(gcc.info) VMS Misc
(gcc.info) Global Declarations
Other VMS Issues
GCC automatically arranges for `main' to return 1 by default if you
fail to specify an explicit return value. This will be interpreted by
VMS as a status code indicating a normal successful completion.
Version 1 of GCC did not provide this default.
GCC on VMS works only with the GNU assembler, GAS. You need version
1.37 or later of GAS in order to produce value debugging information for
the VMS debugger. Use the ordinary VMS linker with the object files
produced by GAS.
Under previous versions of GCC, the generated code would occasionally
give strange results when linked to the sharable `VAXCRTL' library.
Now this should work.
A caveat for use of `const' global variables: the `const' modifier
must be specified in every external declaration of the variable in all
of the source files that use that variable. Otherwise the linker will
issue warnings about conflicting attributes for the variable. Your
program will still work despite the warnings, but the variable will be
placed in writable storage.
Although the VMS linker does distinguish between upper and lower case
letters in global symbols, most VMS compilers convert all such symbols
into upper case and most run-time library routines also have upper case
names. To be able to reliably call such routines, GCC (by means of the
assembler GAS) converts global symbols into upper case like other VMS
compilers. However, since the usual practice in C is to distinguish
case, GCC (via GAS) tries to preserve usual C behavior by augmenting
each name that is not all lower case. This means truncating the name
to at most 23 characters and then adding more characters at the end
which encode the case pattern of those 23. Names which contain at
least one dollar sign are an exception; they are converted directly into
upper case without augmentation.
Name augmentation yields bad results for programs that use
precompiled libraries (such as Xlib) which were generated by another
compiler. You can use the compiler option `/NOCASE_HACK' to inhibit
augmentation; it makes external C functions and variables
case-independent as is usual on VMS. Alternatively, you could write
all references to the functions and variables in such libraries using
lower case; this will work on VMS, but is not portable to other
systems. The compiler option `/NAMES' also provides control over
global name handling.
Function and variable names are handled somewhat differently with GNU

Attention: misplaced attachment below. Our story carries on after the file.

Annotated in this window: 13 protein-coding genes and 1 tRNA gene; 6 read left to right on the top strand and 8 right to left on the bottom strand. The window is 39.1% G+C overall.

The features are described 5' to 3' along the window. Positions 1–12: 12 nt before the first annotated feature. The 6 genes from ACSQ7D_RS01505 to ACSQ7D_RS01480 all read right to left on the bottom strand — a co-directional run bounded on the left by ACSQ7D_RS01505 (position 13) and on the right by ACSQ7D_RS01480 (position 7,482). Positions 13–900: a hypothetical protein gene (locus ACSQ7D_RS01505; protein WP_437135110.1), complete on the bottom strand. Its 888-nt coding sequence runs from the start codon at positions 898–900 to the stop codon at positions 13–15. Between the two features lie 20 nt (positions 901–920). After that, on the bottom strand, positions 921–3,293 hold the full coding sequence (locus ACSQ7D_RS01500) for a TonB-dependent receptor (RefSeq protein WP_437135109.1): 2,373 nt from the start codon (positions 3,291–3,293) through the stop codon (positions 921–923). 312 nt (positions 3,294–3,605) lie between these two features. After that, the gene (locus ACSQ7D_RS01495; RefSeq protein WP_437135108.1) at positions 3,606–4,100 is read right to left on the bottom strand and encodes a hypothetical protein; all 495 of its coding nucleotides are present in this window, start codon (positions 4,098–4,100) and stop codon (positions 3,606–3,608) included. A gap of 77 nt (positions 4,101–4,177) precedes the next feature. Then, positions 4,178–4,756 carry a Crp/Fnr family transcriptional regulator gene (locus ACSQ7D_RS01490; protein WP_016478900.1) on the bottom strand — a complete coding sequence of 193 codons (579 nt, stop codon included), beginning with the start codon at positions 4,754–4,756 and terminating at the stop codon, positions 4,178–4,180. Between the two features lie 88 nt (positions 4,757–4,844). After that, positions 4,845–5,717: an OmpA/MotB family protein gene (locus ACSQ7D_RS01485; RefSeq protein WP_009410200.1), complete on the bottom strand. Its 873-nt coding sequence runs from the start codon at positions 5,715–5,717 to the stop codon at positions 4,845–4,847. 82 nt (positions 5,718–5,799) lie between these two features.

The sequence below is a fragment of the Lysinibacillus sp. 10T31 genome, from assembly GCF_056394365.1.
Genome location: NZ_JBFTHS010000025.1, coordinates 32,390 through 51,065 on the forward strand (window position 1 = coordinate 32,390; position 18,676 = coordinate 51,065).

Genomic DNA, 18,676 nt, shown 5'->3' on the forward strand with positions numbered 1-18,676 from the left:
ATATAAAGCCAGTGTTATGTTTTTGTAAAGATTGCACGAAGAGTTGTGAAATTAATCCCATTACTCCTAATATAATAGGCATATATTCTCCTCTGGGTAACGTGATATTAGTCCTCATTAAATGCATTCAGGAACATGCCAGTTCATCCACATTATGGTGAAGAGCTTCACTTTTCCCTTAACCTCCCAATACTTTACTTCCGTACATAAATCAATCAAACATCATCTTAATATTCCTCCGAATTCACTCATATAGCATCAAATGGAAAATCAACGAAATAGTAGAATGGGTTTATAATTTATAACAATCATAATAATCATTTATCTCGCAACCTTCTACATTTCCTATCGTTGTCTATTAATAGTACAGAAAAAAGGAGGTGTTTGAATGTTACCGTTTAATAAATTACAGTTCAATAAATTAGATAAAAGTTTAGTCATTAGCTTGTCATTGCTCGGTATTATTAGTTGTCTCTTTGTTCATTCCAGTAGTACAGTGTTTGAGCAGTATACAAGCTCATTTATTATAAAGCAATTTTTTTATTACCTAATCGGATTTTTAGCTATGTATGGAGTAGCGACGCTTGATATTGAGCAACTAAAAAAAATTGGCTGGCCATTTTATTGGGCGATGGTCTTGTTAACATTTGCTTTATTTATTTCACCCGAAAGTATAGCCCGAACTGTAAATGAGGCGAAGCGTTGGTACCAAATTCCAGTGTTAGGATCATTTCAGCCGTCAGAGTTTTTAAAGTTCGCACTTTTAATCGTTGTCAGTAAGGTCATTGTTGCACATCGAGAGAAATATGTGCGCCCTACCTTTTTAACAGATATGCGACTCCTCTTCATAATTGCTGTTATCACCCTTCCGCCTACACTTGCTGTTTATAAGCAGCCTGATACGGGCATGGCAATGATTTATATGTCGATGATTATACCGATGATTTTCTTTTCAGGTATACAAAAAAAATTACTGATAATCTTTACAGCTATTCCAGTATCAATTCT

C++. The GNU C++ compiler performs "name mangling" on function names,
which means that it adds information to the function name to describe
the data types of the arguments that the function takes. One result of
this is that the name of a function can become very long. Since the
VMS linker only recognizes the first 31 characters in a name, special
action is taken to ensure that each function and variable has a unique
name that can be represented in 31 characters.
If the name (plus a name augmentation, if required) is less than 32
characters in length, then no special action is performed. If the name
is longer than 31 characters, the assembler (GAS) will generate a hash
string based upon the function name, truncate the function name to 23
characters, and append the hash string to the truncated name. If the
`/VERBOSE' compiler option is used, the assembler will print both the
full and truncated names of each symbol that is truncated.
The `/NOCASE_HACK' compiler option should not be used when you are
compiling programs that use libg++. libg++ has several instances of
objects (i.e. `Filebuf' and `filebuf') which become indistinguishable
in a case-insensitive environment. This leads to cases where you need
to inhibit augmentation selectively (if you were using libg++ and Xlib
in the same program, for example). There is no special feature for
doing this, but you can get the result by defining a macro for each
mixed case symbol for which you wish to inhibit augmentation. The
macro should expand into the lower case equivalent of itself. For
#define StuDlyCapS studlycaps
These macro definitions can be placed in a header file to minimize
the number of changes to your source code.
(gcc.info) Global Declarations
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